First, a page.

District Extends Comment Period On Transgender Policy

The White Mountains Regional School Board will continue to accept public comment on a proposed transgender student policy through its next meeting on Aug. 12. They are expected to vote whether to approve the policy on Aug. 26. (File photo by Paul Hayes)

The White Mountains Regional School District has extended the public comment for its transgender student policy.

Superintendent Marion Anastasia announced last week that the public comment period will run through the next School Board meeting on Aug. 12.

Barring setbacks, the School Board will vote whether to approve the policy at the following meeting on Aug. 26.

The policy was drafted by the New Hampshire school Board Association in 2015 and has already been adopted, fully or in part, but roughly one-third of New Hampshire public school districts.

That includes five districts in southern Coos County: Milan, Northumberland, Stark, Stratford, and the Gorham Randolph Shelburne Cooperative.

As written, the three-page policy would require staff to use a student’s preferred name and pronouns, and allow transgender students to use the bathroom or participate in the interscholastic sports team of their gender identity.

Transgender locker rooms would be assessed on a case-by-case basis.

For more information on the policy and its purpose, visit www.sau36.org/article/494260.

The school board heard conflicting opinions on the policy at their June 24 meeting.

James Akerman of Jefferson spoke in opposition to the policy, claiming provisions on bathroom and locker room access posed a threat to the safety and privacy of female students, including his two daughters.

“My daughters should be able to use the changing room or the bathroom without any boy, claiming he’s a girl, watching them,” he said.

Alison Breault of Lancaster responded that the policy would simply protect the rights and dignity of transgender students, including her son.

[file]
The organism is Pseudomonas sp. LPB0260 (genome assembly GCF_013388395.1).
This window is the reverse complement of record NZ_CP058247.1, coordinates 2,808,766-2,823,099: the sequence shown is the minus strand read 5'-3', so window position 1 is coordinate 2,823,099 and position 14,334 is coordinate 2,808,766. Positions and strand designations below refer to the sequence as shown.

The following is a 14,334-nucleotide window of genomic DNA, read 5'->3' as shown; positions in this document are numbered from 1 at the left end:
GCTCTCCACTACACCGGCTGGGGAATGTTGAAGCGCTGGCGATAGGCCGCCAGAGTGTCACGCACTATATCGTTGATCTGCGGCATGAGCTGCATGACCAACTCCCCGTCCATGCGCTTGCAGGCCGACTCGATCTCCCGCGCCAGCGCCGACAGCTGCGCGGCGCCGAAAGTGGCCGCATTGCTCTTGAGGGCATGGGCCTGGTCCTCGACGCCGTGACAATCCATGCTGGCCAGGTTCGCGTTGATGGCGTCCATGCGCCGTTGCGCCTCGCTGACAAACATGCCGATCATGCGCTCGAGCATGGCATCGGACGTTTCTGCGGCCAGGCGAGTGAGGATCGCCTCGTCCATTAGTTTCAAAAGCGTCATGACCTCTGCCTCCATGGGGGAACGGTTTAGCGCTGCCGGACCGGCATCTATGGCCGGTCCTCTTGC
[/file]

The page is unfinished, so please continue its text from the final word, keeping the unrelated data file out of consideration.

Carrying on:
“I don’t understand why this has to turn into something sexual, something deviant,” she said. “It breaks my heart.”

School Board members said that existing policies did not adequately address transgender students and that a more specific policy was needed.

“We have transgender students in our buildings now and we have not had a coherent policy. It’s been a lot of ad hoc stuff,” said school board member Herb Randall of Lancaster. “We’re doing the best we can but [the proposed policy] would be an improvement.”

Chairman Greg Odell of Dalton said the proposed transgender policy was vetted by state and federal attorneys and conforms to U.S. Department of Education and New Hampshire Department of Education recommendations.

Working within that structure, Odell said, the school board’s mission was to “design policies that allow everyone to get a fair and equal education.”

School Board member Kristen van Bergen-Buteau of Lancaster noted the policy covered all areas of school operations and was not focused solely on hot-button issues. It provides protections for LGBTQ+ youth, a vulnerable population that faces an elevated risk for depression, anxiety and suicide, she said.

“It’s really important for folks to understand that this policy is about a lot more than bathrooms and locker rooms. There are 10 specific areas of guidance written into this policy that address how to help children with gender dysphoria navigate their school lives such that they are not overwhelmed by worries about safety, and instead can focus on their academics and their social activities,” she said. “Without a policy we kind of hope that it goes OK. The policy provides us with some guideposts, some guardrails, about how to ensure that it goes OK.”

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